Reinventing Paris? Yes, if You Save Paris

November 11, 2014 Updated: June 24, 2015

PARIS—A world premiere. It was on Nov. 3 at the Pavillon of Arsenal: Anne Hidalgo, the mayor of Paris, announced the official opening of the call for innovative urban ideas to feed the project “Reinventing Paris” (Réinventer Paris), available on the website

Before an audience of architects, promoters, and entrepreneurs, the mayor of Paris, accompanied by her deputy of urban planning, Jean-Louis Missika, presented the outline of the project whose leading idea is innovation. “A city such as Paris must be able to reinvent itself at any time to meet any possible challenge. In terms of habitation for instance, and in all matters that affect the density, diversity, energy, or resilience, it should now find new collective ways of working, that will shape the metropolis of the future,” announced Anne Hidalgo.

Innovation at the Heart of the Project 

Innovation, “which is to do better and differently”, will thus be at the heart of the project that will welcome the application of “everyone who contributes to making the city,” said the Paris’ mayor.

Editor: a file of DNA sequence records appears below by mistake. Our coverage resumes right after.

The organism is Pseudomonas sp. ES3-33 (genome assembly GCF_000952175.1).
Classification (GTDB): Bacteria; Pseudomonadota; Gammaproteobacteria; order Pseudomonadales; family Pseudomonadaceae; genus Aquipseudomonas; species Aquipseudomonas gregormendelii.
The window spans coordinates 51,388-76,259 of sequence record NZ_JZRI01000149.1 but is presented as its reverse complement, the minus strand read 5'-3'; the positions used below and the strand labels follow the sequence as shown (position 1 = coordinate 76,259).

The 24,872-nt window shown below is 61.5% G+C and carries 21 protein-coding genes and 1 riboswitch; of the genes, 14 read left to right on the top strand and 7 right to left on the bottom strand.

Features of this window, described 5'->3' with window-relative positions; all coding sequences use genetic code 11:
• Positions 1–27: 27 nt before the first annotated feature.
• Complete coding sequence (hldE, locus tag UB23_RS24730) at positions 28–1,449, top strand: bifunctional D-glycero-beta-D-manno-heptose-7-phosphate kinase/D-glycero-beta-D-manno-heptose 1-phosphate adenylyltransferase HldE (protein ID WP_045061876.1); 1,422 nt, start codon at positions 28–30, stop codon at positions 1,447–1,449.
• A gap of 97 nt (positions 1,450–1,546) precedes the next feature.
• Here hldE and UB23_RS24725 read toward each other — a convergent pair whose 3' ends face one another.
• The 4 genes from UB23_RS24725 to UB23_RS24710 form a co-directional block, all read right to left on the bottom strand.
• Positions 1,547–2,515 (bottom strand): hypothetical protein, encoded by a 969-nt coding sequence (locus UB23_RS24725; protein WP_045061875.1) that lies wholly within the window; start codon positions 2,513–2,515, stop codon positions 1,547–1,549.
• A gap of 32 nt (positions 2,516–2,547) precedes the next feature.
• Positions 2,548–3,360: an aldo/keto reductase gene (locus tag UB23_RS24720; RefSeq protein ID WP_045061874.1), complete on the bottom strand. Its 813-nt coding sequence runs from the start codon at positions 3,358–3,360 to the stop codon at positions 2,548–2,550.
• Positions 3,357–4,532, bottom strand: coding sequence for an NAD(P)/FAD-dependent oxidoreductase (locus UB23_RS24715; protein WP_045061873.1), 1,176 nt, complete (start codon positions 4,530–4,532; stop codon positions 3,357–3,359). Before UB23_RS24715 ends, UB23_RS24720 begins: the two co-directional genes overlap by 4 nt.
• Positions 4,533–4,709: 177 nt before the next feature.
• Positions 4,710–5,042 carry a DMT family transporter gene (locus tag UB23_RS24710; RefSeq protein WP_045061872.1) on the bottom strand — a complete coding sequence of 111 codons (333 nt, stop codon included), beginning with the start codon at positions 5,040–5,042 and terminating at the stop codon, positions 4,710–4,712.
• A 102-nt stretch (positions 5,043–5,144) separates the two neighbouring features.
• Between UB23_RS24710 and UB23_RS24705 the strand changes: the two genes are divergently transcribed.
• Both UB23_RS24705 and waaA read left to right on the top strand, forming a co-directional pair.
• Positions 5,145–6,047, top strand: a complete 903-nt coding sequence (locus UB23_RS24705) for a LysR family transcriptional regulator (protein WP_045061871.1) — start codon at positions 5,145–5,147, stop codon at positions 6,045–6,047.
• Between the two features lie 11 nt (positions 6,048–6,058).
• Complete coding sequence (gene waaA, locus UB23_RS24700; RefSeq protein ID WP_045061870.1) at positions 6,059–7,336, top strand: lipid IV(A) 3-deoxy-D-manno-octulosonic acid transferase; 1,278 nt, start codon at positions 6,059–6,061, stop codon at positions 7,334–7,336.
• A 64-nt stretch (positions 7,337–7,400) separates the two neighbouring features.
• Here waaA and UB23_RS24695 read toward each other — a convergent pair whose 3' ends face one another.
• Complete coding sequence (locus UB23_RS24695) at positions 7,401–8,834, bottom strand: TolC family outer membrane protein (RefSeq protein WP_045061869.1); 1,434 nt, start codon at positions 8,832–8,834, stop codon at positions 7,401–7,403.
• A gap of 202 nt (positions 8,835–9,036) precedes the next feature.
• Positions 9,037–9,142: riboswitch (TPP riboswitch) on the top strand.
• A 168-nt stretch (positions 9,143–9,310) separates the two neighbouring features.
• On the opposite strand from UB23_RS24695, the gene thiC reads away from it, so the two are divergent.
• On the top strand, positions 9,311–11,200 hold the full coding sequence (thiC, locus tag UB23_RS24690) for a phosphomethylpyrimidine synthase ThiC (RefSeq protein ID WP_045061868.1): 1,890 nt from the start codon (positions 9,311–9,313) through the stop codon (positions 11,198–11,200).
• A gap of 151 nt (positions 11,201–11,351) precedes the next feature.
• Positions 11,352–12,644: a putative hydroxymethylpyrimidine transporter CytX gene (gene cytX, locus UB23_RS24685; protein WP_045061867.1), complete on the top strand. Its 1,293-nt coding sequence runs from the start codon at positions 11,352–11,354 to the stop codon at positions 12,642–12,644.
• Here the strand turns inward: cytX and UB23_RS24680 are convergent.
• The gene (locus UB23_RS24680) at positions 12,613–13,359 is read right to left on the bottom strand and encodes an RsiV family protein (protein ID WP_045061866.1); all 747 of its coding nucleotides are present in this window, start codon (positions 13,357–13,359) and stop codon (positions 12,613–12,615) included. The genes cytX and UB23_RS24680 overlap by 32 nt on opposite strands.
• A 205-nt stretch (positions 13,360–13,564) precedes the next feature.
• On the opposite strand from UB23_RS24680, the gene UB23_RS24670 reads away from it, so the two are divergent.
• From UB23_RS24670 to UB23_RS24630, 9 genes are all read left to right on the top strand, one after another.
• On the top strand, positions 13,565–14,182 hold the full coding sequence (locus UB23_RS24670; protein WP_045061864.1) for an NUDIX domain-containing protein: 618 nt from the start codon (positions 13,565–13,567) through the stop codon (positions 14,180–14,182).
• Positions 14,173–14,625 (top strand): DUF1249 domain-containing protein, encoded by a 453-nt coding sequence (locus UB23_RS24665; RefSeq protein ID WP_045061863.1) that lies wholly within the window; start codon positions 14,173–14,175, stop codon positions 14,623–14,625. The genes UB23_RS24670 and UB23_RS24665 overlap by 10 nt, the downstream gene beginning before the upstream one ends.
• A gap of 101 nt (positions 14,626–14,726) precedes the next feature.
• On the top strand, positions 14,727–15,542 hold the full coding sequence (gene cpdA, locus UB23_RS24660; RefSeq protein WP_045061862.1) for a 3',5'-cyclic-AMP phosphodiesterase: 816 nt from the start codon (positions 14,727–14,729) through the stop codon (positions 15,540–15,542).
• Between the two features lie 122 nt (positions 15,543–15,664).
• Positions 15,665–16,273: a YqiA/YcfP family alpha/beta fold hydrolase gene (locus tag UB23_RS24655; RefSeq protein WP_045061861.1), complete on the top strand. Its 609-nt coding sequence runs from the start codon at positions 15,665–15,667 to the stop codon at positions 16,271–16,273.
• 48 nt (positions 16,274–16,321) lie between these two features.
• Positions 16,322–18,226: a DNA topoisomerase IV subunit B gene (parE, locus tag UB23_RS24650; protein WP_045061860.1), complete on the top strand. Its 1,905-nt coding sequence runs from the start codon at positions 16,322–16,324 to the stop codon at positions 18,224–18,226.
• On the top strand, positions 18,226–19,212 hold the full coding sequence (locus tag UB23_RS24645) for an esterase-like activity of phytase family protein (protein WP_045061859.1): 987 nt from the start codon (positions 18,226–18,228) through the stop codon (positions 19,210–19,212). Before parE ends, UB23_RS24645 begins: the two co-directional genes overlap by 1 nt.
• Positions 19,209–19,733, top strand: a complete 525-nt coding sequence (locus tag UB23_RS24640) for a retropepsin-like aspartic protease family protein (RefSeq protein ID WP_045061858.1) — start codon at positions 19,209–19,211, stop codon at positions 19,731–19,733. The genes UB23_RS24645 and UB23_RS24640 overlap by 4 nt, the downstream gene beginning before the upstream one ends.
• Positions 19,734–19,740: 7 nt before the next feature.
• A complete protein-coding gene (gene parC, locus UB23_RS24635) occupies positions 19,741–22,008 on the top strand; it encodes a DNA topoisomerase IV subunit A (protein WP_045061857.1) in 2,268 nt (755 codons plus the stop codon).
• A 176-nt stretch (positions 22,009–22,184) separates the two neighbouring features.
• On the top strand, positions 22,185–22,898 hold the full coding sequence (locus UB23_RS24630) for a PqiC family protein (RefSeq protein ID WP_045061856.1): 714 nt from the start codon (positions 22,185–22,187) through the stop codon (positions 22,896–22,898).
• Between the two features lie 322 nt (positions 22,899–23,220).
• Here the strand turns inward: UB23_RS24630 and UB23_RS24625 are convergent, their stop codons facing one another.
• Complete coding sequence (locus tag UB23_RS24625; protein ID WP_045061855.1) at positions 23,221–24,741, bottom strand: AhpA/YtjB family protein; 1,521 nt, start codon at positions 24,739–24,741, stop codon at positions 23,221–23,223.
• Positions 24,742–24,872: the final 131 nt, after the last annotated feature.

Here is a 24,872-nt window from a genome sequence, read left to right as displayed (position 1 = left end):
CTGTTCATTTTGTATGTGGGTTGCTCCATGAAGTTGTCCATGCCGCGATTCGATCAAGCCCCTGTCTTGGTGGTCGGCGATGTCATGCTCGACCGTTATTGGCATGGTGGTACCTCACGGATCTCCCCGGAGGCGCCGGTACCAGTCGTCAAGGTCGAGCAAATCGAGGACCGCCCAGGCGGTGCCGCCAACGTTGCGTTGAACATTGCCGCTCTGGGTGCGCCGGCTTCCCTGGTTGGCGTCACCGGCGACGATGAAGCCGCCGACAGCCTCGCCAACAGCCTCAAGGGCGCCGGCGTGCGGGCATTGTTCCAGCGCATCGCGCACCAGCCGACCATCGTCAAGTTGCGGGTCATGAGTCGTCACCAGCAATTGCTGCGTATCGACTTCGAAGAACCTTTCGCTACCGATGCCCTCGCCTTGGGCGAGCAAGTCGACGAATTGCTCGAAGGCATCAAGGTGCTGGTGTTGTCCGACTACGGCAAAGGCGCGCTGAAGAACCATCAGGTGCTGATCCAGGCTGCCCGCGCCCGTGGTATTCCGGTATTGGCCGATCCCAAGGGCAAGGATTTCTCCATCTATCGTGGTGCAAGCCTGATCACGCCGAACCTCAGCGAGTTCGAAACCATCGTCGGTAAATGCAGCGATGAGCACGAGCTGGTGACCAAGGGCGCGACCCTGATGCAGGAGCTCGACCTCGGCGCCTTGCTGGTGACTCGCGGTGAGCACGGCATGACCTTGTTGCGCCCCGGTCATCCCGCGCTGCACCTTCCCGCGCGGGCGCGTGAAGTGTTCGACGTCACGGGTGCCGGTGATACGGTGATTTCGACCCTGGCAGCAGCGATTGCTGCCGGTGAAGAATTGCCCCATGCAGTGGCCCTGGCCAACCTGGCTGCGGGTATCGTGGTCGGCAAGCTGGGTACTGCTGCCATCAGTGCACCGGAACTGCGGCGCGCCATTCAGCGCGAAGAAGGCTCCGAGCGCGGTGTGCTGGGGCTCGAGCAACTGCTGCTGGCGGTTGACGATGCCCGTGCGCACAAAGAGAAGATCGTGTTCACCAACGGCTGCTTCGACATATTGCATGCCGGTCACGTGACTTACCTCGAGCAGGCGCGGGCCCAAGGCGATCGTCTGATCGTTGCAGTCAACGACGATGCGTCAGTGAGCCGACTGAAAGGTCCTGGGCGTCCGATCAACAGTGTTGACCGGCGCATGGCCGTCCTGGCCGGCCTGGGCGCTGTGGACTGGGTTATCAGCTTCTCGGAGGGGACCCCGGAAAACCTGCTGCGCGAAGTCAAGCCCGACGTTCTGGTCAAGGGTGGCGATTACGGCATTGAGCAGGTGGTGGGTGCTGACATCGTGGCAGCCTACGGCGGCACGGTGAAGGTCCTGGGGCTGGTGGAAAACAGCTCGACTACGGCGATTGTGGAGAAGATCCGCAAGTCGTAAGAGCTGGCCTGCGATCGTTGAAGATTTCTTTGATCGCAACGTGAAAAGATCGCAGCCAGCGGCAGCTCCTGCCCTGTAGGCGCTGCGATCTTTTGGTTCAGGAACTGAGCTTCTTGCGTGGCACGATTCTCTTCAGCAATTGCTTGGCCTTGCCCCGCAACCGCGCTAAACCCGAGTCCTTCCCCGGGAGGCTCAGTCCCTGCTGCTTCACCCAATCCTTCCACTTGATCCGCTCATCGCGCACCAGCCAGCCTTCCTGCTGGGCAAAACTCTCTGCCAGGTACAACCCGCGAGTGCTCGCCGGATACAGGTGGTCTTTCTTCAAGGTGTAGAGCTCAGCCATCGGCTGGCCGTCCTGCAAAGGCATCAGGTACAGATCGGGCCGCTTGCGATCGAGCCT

For this, 23 Parisian sites are being offered to candidates who innovate both in the design of the project (which includes the participation of the residents), as well as in the architecture, including the use of innovative materials and construction methods.

Environmental challenges are of course to be met, while considering the social aspect of the innovations, Jean-Louis Missika explains in his introduction to the website. “The rapidly changing urban lifestyles call to innovate in ways of living, by creating spaces of shared conviviality; in the ways of working, through coworking, teleworking, shared showrooms, fab labs, and ephemeral stores,” he said.

Diverse and Original Sites

Spread over 9 districts, on a global surface of 150,000 m², 23 sites were selected on merit of presenting each of the specifics: bare land (13th, 19th  district), the luxurious Massena train station (13th district), Brownfields (17th, 19th), but also the charm of the mansion houses from diverse periods (4th, 5th, 17th,…), or the Morland building, historical headquarters of the Prefecture of Paris in district 4.   

This desire of urban modernization appeared several days before the next Council of Paris.  They will decide whether or not to abandon the highly criticized project of the Triangle Tower, a 180m high glass building which supposed to house offices in the Parc of Expositions at the ‘Porte de Versailles’. The building of that tower has been denounced by the opposition parties, by many Parisian associations for heritage preservation, and by 64% of the Parisian residents. They want to protect the image of the “Paris rooftops” (zinc roofs), and the Haussmann architecture, which seems to define and harmonize the heights of the buildings in the city.

Read the original French article here.